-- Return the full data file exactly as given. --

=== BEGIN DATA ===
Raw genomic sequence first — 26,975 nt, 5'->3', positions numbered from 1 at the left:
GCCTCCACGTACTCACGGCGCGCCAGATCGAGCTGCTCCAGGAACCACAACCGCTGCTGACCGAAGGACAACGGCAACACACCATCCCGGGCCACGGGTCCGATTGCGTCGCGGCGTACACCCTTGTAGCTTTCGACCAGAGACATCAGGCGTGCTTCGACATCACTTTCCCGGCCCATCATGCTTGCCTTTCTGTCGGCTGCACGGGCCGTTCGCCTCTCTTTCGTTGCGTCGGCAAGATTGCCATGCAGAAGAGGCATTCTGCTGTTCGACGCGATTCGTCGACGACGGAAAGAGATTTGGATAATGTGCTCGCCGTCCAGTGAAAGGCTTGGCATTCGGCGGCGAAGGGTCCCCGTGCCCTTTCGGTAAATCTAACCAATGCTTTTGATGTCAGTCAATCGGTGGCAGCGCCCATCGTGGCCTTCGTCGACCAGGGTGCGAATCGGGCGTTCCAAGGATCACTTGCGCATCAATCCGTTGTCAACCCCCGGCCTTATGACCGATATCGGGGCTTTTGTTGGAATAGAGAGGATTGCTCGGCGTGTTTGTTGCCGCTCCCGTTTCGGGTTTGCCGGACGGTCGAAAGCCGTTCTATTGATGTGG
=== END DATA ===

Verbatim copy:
Raw genomic sequence first — 26,975 nt, 5'->3', positions numbered from 1 at the left:
GCCTCCACGTACTCACGGCGCGCCAGATCGAGCTGCTCCAGGAACCACAACCGCTGCTGACCGAAGGACAACGGCAACACACCATCCCGGGCCACGGGTCCGATTGCGTCGCGGCGTACACCCTTGTAGCTTTCGACCAGAGACATCAGGCGTGCTTCGACATCACTTTCCCGGCCCATCATGCTTGCCTTTCTGTCGGCTGCACGGGCCGTTCGCCTCTCTTTCGTTGCGTCGGCAAGATTGCCATGCAGAAGAGGCATTCTGCTGTTCGACGCGATTCGTCGACGACGGAAAGAGATTTGGATAATGTGCTCGCCGTCCAGTGAAAGGCTTGGCATTCGGCGGCGAAGGGTCCCCGTGCCCTTTCGGTAAATCTAACCAATGCTTTTGATGTCAGTCAATCGGTGGCAGCGCCCATCGTGGCCTTCGTCGACCAGGGTGCGAATCGGGCGTTCCAAGGATCACTTGCGCATCAATCCGTTGTCAACCCCCGGCCTTATGACCGATATCGGGGCTTTTGTTGGAATAGAGAGGATTGCTCGGCGTGTTTGTTGCCGCTCCCGTTTCGGGTTTGCCGGACGGTCGAAAGCCGTTCTATTGATGTGG